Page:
A great deal of criminal activity in America goes unrecorded, largely because it is not reported to the police. This pool of unrecorded crime has several consequences: it limits the deterrent capability of the criminal justice system, it contributes to the misallocation of police resources, it renders victims ineligible for public and private benefits, it affects insurance costs, and it helps shape the police role in society. This report examines these problems in light of new crime-victim data gathered in a national sample of the general population. The data suggest that, compared with those incidents which were reported to the police, the reservoir of unreported crime contains a disproportionate number of less serious incidents involving small financial loss, little serious injury, and less use of weapons. Race, in particular, was unrelated to the reporting of crime in the United States in 1973.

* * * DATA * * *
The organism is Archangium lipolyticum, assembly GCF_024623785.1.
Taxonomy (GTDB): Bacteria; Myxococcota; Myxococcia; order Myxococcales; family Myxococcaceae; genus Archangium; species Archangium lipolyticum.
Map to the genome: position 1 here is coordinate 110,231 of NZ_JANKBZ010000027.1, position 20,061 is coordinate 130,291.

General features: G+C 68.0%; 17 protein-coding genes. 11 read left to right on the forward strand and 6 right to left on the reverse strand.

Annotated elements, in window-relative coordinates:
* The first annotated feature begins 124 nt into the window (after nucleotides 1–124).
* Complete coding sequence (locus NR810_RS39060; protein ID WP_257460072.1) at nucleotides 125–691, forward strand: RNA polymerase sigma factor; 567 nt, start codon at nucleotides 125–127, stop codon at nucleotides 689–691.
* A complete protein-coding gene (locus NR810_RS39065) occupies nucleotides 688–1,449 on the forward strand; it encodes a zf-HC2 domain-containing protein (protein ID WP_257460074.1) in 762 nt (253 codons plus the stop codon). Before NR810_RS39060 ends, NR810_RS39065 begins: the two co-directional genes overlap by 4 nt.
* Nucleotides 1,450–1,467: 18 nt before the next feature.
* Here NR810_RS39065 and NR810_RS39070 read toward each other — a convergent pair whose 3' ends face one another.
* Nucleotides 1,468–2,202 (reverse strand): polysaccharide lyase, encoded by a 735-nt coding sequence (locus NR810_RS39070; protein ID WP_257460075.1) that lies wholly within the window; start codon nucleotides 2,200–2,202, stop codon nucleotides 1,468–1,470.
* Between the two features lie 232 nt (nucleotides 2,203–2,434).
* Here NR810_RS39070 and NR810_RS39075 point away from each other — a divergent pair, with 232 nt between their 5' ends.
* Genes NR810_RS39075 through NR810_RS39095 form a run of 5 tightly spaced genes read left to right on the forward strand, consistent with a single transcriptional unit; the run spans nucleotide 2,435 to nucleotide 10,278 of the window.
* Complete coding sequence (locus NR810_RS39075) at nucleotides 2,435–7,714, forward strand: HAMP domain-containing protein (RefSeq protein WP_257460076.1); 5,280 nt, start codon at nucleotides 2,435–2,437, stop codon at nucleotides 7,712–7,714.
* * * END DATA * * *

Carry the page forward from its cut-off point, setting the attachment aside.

ASJC Scopus subject areas
- Pathology and Forensic Medicine